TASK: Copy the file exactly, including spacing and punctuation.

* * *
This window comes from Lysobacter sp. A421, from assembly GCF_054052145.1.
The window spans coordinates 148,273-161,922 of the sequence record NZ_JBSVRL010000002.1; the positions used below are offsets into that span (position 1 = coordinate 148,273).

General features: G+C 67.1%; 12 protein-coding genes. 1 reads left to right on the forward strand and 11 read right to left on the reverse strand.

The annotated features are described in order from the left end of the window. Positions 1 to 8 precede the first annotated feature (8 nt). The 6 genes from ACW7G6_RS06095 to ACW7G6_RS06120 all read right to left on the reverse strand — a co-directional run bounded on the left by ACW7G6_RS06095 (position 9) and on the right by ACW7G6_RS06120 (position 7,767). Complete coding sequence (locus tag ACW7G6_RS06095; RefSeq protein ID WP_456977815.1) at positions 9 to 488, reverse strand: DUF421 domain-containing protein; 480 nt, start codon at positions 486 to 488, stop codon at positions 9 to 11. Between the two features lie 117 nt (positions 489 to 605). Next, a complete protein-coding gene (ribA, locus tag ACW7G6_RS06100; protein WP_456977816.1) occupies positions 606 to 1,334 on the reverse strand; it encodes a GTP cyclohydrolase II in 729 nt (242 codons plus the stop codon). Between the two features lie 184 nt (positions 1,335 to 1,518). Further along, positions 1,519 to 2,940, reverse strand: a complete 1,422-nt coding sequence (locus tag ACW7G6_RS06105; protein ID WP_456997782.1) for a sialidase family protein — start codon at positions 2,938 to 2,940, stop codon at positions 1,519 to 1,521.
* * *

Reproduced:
This window comes from Lysobacter sp. A421, from assembly GCF_054052145.1.
The window spans coordinates 148,273-161,922 of the sequence record NZ_JBSVRL010000002.1; the positions used below are offsets into that span (position 1 = coordinate 148,273).

General features: G+C 67.1%; 12 protein-coding genes. 1 reads left to right on the forward strand and 11 read right to left on the reverse strand.

The annotated features are described in order from the left end of the window. Positions 1 to 8 precede the first annotated feature (8 nt). The 6 genes from ACW7G6_RS06095 to ACW7G6_RS06120 all read right to left on the reverse strand — a co-directional run bounded on the left by ACW7G6_RS06095 (position 9) and on the right by ACW7G6_RS06120 (position 7,767). Complete coding sequence (locus tag ACW7G6_RS06095; RefSeq protein ID WP_456977815.1) at positions 9 to 488, reverse strand: DUF421 domain-containing protein; 480 nt, start codon at positions 486 to 488, stop codon at positions 9 to 11. Between the two features lie 117 nt (positions 489 to 605). Next, a complete protein-coding gene (ribA, locus tag ACW7G6_RS06100; protein WP_456977816.1) occupies positions 606 to 1,334 on the reverse strand; it encodes a GTP cyclohydrolase II in 729 nt (242 codons plus the stop codon). Between the two features lie 184 nt (positions 1,335 to 1,518). Further along, positions 1,519 to 2,940, reverse strand: a complete 1,422-nt coding sequence (locus tag ACW7G6_RS06105; protein ID WP_456997782.1) for a sialidase family protein — start codon at positions 2,938 to 2,940, stop codon at positions 1,519 to 1,521.